Succeeding Sarah Blanding in 1964 to become Vassar’s seventh president, Alan Simpson led the college through far-reaching changes, most notably its transition to a coeducational institution in 1969. Simpson once said, “Our problem is to plot an imaginative path between harlotry, humbug, and huckstering on the one hand and encrusted conservatism on the other.” He was true to this statement. Vassar’s curriculum was radically altered under Simpson’s “Comprehensive Plan”, its morals tested with his speech “Vandals and Vandal-Worship”, and its population increased and diversified after coeducation.
A student in a 1972 biographical sketch in The Miscellany News drolly noted, “Contrary to popular opinion, Alan Simpson was born,” alluding perhaps to Simpson’s reputed British reserve, or even reflecting Simpson’s own reputation as a “speaker of pith and pungence.” Simpson was born in Gateshead, Durham, England in 1912 and attended the Dame Allan’s School, where he was awarded an open scholarship to Worcester College, Oxford University. Concentrating on history, he graduated with honors in 1933 and received a M.A. at Merton College, Oxford in 1935. From 1933 to 1935 he studied at Harvard as a Commonwealth Fellow, and received a Ph.D. from Oxford in 1940, specializing in the Puritan era in Britain and America. Simpson married Mary McQueen McEldowery in 1938, the same year in which he joined the faculty at the University of St. Andrews where he taught modern history. During World War II he served as a major in the Royal Artillery, and afterward returned to teach at St. Andrews. In 1945 Simpson moved to Chicago to serve as a professor of social science at the University of Chicago, where he served as the dean of the undergraduate college from 1959 to 1964. In 1954 he became a U.S. citizen.
Simpson’s interest in women’s education predated his presidency at Vassar, which began in 1964. Simpson and his wife had visited the U.S.S.R, where he was impressed by the prospect of women in professional fields. Simpson remarked, “The brains and energy of women are our most neglected national asset.” On another occasion, he said, “We need to give women more opportunities to develop their intellectual and esthetic potentialities.” With the dual goals to advance the cause of women and that of liberal education, Simpson assumed his presidency, committed to the Vassar tradition of the female-only learning environment. Ironically, by 1966, talk of a coordinate college with all-male Yale University had begun.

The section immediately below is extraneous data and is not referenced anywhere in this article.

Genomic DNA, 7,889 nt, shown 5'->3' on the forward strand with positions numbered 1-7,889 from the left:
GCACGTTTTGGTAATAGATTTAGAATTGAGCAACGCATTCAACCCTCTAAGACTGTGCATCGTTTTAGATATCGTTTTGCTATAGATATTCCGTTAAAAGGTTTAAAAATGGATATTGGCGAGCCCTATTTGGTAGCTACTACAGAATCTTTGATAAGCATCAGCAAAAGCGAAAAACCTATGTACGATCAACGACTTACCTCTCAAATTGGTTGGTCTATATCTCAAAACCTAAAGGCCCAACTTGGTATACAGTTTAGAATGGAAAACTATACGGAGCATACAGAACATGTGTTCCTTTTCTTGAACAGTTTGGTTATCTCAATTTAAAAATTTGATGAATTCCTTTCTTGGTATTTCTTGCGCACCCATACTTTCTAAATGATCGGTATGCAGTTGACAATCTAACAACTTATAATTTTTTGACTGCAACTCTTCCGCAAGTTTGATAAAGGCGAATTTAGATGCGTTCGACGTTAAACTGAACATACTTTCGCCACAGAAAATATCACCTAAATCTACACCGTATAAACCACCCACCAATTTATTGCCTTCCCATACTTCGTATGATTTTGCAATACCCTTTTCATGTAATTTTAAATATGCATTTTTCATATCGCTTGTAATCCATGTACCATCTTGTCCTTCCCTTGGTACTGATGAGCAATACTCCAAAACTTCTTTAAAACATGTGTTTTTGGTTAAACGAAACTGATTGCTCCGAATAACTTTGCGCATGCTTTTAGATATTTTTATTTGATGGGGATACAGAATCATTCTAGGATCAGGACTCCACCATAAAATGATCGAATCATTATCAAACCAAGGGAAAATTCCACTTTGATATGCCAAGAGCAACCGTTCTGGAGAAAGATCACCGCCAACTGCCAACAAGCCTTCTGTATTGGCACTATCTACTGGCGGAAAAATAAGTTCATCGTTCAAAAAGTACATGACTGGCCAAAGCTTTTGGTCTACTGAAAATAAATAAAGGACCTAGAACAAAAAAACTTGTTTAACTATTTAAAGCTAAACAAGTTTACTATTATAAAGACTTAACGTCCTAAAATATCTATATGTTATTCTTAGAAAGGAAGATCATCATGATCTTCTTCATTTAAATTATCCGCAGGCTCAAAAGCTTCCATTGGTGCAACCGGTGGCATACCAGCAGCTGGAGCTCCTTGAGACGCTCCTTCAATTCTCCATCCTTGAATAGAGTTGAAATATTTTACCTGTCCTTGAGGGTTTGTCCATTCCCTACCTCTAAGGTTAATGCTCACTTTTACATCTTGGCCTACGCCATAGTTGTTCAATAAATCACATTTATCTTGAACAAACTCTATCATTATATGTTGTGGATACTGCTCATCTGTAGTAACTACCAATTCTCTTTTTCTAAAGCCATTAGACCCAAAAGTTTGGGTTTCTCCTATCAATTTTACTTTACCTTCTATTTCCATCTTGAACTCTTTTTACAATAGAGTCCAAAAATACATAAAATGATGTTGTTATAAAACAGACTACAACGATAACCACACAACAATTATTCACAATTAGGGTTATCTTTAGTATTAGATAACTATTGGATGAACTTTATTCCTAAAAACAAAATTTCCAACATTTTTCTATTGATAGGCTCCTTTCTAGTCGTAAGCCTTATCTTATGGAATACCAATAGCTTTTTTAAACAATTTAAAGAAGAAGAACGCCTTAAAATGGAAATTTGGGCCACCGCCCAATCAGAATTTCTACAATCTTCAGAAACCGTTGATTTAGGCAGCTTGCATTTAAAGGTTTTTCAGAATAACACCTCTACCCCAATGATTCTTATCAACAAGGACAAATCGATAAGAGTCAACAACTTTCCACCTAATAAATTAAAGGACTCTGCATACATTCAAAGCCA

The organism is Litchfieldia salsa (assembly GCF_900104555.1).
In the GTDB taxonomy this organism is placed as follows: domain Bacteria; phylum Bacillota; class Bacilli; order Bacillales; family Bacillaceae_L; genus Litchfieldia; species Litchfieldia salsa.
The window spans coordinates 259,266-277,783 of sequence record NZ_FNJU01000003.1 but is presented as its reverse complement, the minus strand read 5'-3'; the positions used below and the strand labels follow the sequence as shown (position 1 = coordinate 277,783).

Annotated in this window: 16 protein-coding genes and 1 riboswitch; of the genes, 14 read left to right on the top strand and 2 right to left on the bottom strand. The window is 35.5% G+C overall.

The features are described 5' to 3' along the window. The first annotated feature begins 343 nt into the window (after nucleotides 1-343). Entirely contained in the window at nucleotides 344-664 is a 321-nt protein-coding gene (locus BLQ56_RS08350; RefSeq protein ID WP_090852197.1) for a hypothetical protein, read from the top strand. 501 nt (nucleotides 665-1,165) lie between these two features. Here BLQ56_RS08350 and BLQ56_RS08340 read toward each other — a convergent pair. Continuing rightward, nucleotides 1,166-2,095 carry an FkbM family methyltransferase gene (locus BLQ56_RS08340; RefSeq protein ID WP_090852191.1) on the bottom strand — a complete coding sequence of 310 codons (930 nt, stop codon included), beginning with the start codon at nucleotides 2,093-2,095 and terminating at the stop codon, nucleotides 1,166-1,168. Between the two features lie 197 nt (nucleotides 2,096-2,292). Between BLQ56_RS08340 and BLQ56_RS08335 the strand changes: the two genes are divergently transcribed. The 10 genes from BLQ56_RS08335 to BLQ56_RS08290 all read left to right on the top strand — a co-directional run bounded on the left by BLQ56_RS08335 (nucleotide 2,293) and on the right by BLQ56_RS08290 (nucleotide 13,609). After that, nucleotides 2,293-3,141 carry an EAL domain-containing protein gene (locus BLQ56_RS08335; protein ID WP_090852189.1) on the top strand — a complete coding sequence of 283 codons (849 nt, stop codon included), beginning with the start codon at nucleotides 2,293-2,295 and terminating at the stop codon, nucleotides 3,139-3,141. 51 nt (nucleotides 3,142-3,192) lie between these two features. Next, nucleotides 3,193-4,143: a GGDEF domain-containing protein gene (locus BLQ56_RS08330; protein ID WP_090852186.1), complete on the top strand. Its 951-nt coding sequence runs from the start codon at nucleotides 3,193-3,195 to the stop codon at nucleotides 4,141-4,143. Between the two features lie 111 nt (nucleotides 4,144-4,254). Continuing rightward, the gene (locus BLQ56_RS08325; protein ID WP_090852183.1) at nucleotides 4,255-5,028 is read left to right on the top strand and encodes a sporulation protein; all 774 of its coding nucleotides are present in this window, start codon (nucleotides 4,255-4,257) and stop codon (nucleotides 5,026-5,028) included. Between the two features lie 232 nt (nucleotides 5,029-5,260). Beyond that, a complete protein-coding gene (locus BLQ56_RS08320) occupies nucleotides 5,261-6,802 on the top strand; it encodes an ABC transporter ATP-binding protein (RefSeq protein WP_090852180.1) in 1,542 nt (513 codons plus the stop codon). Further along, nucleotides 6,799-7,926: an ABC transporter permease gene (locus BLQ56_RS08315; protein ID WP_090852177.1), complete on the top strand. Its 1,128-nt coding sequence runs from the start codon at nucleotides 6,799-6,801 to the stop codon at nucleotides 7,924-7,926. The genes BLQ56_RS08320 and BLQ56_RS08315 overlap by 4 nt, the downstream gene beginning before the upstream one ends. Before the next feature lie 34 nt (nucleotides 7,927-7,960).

Simpson’s evolving interests, first, in a coordinate male-female college and, eventually, in coeducation, concurred with a larger agenda to enhance Vassar’s appeal and academic standing. By 1966, Vassar was lagging behind other Seven Sister’s colleges in admission, and faculty was becoming increasingly hard to attract to a college whose facilities and salaries could not match a large university’s. Simpson was also well aware of students’ dissatisfaction with Vassar’s relative geographic and social isolation from other schools, especially in comparison with other women’s colleges. In 1966 Simpson established the Committee on New Dimensions, which discussed a range of issues such as coordinate male-female education, coeducation, graduate programs, curricular reforms, aims to increase racial diversity, calendar changes, and off-campus education.